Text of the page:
4.  Pensée des morts (Thoughts of the Dead) - This piece was originally written under the title of Harmonies Poétiques et Religieuses but Liszt revised the work considerably, renaming it  Pensée des morts and making it part of the set, instead of a stand alone piece. The first section is written in the remarkable (for the period) time signature of 5/4, with a few bars of 7/4 time thrown in the mix. This gives the music an instability that is culminated in intensity with the ensuing chords and runs. The explosion of insanity finally ends on B-flats hammered out in both hands. This leads directly to the De Profundis section that has the first three lines of the Latin text of the 130th psalm written over the pounding chords. The English translation of these lines:
From the depths I have cried out to you, O Lord;
Lord, hear my voice. Let your ears be attentive
to the voice of my supplication.
The music then returns to the underlying tension of the 5/4 time signature until the music morphs into music that imitates the form of the first movement of Beethoven's Moonlight Sonata, a melody played over a triple accompaniment with long notes in the bass. The melody of this section continues as the mood intensifies, ebbs and flows until it returns to a chordal texture as in the De Profundis section, only this time more subdued. The piece ends quietly.

5.  Pater Noster - Another piece originally written for voices and organ, Liszt makes a literal transcription for piano, and includes the Latin text of the Lord's Prayer in the music.

6.  Hymne de l’enfant à son réveil (The Awaking Child’s Hymn) - Another transcription of a piece written originally for female voices with harp and piano accompaniment.

7.  Funérailles (October 1849) (‘Funeral’) -  A work inspired by the aftermath of the Hungarian uprising in October of 1849. Thirteen Hungarian Generals as well as the prime Minister were hung by the Austrians in retaliation for the uprising. Liszt knew some of those that were executed and wrote this in memory of them. The piece begins with the tolling of bells deep within the piano's bass register. The momentum and anguish build until the bottom falls out. The next section is a funeral march, which is followed by a section marked lagrimoso (tearful, crying).  This section grows in intensity and complexity until it gives way to a section that has led some to believe that Liszt also paid tribute to Chopin in this piece as it resembles the thundering left hand octaves of Chopin's A-flat Major Polonaise Opus 53 (Chopin by coincidence had also died in October of 1849). This battle section steadily increases in volume and intensity until the funeral march reappears in three octaves with full chord accompaniment. The lagrimoso section also briefly reappears. The battle section reappearance serves as a coda and a final crescendo, after which the music quietly expires. this is the other piece of the set that is most often played on its own.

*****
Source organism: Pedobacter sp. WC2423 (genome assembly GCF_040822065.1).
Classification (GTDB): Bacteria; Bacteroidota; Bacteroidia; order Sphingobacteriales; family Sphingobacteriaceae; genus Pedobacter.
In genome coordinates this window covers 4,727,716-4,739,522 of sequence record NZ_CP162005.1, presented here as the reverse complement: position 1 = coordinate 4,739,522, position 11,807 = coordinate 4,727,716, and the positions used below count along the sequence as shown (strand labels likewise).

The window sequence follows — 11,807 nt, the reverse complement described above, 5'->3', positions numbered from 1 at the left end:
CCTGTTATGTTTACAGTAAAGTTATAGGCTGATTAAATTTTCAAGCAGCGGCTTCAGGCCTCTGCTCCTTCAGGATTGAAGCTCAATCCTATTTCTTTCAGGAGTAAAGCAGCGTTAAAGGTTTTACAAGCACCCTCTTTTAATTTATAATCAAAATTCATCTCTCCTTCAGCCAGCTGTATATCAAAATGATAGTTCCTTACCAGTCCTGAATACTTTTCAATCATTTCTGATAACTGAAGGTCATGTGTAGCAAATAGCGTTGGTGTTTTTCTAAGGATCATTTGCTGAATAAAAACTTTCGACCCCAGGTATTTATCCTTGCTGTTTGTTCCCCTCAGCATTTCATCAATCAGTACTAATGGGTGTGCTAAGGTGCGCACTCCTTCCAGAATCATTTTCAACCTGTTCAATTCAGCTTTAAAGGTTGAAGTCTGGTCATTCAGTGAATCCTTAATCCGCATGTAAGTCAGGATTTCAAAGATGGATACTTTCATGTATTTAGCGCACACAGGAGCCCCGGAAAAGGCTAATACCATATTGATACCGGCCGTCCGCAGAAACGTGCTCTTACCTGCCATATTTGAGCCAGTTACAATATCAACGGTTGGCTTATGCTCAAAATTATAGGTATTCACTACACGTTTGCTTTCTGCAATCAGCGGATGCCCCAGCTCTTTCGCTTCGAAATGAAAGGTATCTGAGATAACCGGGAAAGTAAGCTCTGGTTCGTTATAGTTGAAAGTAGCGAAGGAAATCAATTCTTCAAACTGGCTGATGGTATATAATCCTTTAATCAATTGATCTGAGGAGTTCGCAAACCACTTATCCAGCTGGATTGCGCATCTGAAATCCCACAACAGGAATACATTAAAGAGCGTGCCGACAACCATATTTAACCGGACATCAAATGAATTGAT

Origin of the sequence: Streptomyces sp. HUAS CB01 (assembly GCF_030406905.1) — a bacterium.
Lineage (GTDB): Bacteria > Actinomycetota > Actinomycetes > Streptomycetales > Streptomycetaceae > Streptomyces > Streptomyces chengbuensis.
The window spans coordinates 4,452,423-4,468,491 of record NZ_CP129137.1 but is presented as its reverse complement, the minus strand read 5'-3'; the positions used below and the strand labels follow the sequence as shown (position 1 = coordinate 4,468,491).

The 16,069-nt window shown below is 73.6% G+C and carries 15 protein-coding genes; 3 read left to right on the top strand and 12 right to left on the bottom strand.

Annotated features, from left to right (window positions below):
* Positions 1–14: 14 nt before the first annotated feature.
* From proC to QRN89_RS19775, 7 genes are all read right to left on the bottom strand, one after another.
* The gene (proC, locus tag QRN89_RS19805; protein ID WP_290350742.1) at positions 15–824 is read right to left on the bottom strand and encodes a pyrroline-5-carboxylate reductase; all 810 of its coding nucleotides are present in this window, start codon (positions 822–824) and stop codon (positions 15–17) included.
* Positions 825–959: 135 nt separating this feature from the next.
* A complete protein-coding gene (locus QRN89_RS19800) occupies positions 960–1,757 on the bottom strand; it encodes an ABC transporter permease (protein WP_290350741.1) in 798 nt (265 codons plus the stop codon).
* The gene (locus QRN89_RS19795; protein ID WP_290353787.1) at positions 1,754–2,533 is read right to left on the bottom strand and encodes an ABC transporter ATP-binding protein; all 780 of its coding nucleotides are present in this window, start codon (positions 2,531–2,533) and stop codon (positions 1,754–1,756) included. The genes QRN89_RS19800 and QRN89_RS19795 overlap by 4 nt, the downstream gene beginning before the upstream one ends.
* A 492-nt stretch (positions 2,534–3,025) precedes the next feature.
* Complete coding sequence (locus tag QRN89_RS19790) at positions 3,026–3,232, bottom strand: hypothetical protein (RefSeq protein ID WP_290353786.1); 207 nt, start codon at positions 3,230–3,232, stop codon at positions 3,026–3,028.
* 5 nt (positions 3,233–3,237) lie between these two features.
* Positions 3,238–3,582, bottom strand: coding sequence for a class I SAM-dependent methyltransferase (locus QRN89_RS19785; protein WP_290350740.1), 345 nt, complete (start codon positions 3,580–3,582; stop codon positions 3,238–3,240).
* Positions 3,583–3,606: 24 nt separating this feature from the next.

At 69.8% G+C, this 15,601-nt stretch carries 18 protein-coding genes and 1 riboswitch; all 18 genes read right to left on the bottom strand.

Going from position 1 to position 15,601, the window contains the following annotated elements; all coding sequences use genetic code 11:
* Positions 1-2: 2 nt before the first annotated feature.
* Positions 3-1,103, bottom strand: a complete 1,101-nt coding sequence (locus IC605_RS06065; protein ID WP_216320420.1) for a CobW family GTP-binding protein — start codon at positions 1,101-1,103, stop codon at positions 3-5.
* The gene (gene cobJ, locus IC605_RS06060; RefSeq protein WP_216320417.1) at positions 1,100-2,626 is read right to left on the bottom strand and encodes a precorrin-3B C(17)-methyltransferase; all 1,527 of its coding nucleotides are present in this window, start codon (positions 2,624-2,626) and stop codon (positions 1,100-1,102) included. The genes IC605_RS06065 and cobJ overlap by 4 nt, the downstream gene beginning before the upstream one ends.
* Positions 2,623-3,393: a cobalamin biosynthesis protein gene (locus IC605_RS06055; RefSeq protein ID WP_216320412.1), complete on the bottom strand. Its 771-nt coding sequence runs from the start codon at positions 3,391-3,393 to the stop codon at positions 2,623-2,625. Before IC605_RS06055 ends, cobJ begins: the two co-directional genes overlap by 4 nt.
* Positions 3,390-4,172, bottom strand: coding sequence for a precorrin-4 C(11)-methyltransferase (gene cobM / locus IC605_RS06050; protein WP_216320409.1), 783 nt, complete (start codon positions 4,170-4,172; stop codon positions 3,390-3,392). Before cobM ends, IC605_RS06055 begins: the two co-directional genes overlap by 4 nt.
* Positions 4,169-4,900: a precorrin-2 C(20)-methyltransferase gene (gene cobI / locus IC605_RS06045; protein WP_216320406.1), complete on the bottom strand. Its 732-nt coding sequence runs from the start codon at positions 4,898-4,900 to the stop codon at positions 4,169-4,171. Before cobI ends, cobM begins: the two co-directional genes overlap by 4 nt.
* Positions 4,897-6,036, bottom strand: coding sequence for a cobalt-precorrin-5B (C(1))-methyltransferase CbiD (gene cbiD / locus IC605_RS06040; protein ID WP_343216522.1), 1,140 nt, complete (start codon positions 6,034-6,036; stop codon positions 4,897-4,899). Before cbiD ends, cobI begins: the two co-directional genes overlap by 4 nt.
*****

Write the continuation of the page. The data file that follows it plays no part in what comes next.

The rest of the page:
8.  Miserere, d’après Palestrina (after Palestrina) - The melody is based on a motet Liszt heard at the Sistine Chapel. It does have a feeling of Paestrina's style in the melody, but no style of Palestrina in the keyboard gyrations of the accompaniment. Included in the simple initial statement of the melody Liszt has included the Latin text of the Miserere. The English translation:
God have mercy on me following thy great mercy,
and following thy compassion, wipe out my iniquity.
9.  Andante lagrimoso - A Lamartine poem also prefaces this piece:
Fall, silent tears,
Upon an earth without pity;
No more between pious hands,
Nor on the bosom of friendship!
Fall like an arid rain,
Which splashes on the rock,
That no ray from the sky can wipe away,
That no breath can come to dry.
This piece is unique to the set as it has no title save the tempo indication. Despite a middle section that tries to brighten the mood, the ending of the piece remains in despair.

10.Cantique d’amour (Hymn of Love) -  Liszt marks the accompaniment quasi Arpa (like a harp), and indeed Liszt made a transcription of this piece for harp. This final piece of the set is in contrast to the preceding sorrow of the Andante lagrimoso. As the Invocation set the stage by way of its hymn like atmosphere, so this Hymn Of Love rounds out the set with a hymn. The melody lies in the middle of the keyboard (something that Liszt did in other pieces too) that is surrounded by the accompaniment. The melody as well as the structure of the piece is rather straightforward; it is the accompaniment and the decorations of it that are ornate.

2 comments:

  1. I love this! Thank you for writing this information. I have fallen in love with Bénédiction de Dieu dans la solitude, and your comments were lovely.

    ReplyDelete
  2. Just heard Roberto Plano perform the who;e piece at the IU Summer Festival. Your essay enriches the music!

    ReplyDelete